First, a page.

Day 4: Torquay

Agatha Christie (along with King George V and some other famous people) also enjoyed Kents Cavern, Britain’s most important Stone Age site, which was home to early man for some 700,000 years. The floor is composed of several strata, with remains indicating the prehistoric coexistence there of humans and now-extinct animals.

These caves may not be the most visually spectacular but are nevertheless very interesting and well worth the visit. Be ready for a lot of steps as you go on your guided tour of about an hour. Most guides know their stuff and are entertaining as they explain many thousands of years history of the system. Learn about the earliest cave dwellers and the legacy left by them and the many animals that sought sanctuary within. You can also expect to learn how the interesting rock/mineral formations came into being.

After visiting the caves in the morning, head to the harbour. The best view may be from the 60 meter high wheel. Conveniently, the wheel is located within the famous Pavilion Gardens, so you can spend some time strolling through the gardens as well. This might not actually take long, but so spend a few minutes to admire the exterior of the pavilion.

Day 5: Dartmoor Prison Museum / Princetown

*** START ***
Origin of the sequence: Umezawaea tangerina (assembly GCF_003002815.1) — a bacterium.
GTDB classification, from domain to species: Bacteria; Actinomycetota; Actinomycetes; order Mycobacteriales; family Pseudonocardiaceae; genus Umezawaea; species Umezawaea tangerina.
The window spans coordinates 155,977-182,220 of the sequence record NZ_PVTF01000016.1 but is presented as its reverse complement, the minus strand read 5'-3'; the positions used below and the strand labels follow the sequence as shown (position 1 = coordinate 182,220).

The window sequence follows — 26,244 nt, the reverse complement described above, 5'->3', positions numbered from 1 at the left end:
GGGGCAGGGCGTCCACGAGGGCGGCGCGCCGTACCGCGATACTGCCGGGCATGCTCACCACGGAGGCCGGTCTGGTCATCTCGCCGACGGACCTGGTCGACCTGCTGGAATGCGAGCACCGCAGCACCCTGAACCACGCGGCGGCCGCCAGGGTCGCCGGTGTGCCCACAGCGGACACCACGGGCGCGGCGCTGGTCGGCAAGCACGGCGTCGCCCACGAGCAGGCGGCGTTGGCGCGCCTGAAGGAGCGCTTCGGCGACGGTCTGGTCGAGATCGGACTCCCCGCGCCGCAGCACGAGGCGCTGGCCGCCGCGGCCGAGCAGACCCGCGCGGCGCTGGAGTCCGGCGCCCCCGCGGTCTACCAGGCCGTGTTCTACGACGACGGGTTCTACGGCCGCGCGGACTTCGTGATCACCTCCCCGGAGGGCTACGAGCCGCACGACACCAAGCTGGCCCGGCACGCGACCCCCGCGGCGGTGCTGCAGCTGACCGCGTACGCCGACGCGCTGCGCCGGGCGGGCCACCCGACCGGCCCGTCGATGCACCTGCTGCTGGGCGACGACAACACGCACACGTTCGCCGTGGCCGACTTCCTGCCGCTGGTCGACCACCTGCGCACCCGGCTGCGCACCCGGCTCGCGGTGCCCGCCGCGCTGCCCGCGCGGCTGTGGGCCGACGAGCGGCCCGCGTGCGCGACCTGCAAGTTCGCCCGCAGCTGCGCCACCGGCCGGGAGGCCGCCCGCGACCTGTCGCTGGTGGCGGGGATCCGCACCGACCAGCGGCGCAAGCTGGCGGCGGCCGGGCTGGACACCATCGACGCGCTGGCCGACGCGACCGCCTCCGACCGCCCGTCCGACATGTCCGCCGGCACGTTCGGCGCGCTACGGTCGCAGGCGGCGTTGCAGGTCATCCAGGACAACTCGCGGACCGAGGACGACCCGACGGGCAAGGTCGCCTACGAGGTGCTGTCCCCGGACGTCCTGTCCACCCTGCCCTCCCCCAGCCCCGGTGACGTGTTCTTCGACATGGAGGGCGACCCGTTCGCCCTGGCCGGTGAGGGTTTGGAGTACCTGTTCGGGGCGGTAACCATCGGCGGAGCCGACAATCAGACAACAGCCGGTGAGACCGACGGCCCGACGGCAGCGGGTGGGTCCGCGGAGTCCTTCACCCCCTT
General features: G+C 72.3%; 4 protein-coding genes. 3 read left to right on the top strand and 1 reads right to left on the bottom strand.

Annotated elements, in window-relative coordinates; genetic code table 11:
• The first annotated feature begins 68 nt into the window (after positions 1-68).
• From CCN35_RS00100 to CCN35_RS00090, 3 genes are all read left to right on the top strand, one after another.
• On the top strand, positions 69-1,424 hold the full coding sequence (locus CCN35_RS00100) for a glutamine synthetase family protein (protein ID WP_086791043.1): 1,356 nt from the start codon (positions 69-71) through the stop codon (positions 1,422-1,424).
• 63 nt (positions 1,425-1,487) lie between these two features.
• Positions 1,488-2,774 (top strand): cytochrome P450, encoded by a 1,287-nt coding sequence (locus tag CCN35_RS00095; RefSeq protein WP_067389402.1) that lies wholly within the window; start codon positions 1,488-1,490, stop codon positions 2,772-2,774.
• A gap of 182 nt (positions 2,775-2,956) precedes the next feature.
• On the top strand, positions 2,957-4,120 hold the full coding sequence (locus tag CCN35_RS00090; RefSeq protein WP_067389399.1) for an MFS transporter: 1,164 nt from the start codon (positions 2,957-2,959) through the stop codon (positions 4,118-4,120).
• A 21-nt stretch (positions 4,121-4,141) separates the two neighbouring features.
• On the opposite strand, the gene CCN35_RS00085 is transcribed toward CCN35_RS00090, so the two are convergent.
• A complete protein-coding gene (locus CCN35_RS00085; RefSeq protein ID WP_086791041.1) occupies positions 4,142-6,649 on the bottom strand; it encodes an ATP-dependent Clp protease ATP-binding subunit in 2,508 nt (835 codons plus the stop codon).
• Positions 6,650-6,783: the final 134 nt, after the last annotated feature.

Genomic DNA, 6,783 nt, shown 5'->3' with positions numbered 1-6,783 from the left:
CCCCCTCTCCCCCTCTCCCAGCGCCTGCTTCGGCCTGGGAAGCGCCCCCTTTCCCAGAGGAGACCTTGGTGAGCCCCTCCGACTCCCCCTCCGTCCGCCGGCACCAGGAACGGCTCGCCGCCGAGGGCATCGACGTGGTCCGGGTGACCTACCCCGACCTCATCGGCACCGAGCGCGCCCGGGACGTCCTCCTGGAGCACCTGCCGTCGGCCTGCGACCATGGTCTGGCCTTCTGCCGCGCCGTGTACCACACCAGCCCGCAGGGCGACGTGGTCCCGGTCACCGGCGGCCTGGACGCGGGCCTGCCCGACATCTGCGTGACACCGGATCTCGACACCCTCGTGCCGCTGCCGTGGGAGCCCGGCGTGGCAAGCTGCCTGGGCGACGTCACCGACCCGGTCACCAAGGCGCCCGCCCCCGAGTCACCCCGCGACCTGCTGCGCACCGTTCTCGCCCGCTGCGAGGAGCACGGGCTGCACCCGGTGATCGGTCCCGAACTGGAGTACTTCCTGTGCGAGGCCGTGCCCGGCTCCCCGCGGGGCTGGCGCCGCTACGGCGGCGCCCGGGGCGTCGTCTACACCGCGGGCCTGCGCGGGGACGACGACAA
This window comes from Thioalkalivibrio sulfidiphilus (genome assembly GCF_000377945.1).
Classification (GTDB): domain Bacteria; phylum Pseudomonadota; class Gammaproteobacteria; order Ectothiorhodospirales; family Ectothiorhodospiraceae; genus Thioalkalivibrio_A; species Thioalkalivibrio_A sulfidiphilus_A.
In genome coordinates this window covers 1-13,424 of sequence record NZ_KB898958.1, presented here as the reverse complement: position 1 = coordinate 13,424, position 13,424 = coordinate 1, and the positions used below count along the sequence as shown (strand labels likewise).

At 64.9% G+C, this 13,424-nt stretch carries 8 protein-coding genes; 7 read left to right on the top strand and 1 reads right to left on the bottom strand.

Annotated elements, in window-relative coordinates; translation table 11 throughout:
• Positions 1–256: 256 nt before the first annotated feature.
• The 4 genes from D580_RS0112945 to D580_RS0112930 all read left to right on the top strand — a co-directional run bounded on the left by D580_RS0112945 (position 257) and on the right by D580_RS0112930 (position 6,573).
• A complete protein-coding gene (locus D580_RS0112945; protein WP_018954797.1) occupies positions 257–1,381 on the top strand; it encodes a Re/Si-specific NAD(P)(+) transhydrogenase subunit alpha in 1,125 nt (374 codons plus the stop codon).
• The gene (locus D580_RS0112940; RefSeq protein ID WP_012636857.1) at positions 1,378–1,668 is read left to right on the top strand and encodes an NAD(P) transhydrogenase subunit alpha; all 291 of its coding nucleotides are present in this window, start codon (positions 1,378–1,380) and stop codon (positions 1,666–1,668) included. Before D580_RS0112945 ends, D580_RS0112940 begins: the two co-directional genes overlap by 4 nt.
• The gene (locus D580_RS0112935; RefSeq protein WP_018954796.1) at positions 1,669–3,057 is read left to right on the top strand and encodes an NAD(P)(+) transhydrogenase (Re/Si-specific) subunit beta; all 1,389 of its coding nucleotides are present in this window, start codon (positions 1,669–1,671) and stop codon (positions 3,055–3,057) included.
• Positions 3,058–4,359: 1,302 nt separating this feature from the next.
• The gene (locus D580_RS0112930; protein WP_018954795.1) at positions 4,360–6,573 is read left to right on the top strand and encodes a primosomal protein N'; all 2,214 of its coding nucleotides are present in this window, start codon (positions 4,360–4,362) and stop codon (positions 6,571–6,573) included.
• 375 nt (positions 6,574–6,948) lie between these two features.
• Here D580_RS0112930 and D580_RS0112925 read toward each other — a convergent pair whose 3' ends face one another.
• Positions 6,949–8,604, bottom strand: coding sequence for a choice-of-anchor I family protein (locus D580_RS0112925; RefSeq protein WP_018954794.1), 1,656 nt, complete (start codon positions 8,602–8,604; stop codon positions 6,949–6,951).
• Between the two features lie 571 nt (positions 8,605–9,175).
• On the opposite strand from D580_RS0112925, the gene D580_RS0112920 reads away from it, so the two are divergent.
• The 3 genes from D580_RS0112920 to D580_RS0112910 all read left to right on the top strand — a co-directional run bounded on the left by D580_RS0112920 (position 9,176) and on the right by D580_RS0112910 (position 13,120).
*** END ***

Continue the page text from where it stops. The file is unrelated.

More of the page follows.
Located on 28 acres of the moors high above the village of Princetown, the prison is owned by the Duchy of Cornwall and managed by HM prison system. The Museum on the main road through town to the prison opened in 1996 and is now a main attraction for over 30,000 visitors a year. Brian Dingle, the Curator, worked as the prison shepherd for over 20 years, so he is very familiar with Dartmoor and eager to share its history. Cement gnomes, toadstools, and dogs on display outside are sold for garden/yard ornaments. Two guard mannequins greet visitors, a sign advertises cell doors for sale at $80, and another designates Dartmoor as a Category C prison, with about 600 residents in 2009. Visitors can have a mug shot taken for $6.00, explore the exhibits of weaponry, crafts, and memorabilia, and listen to a 1/2-hour video of the typical daily routine of prisoners and staff.

Day 6: Dartmoor National Park

One of England’s 15 National Parks, Dartmoor covers an area of 368 square miles and is the largest and wildest area of open country in Southern England. On this day, you will pick your activity. Your choices include walking and cycle routes, hard and not so hard, both on and off road. Also horse-riding, climbing, letterboxing, geo-caching or kayaking though kayaking and the like will take some serious preparation on your part.

How about some movie tourism while in Dartmoor National Park? They have tours that discuss the area and the filming of Steven Spielberg’s War Horse. Or you can grab one of the park’s publications and venture out on your own to find the landscapes that you saw in the film.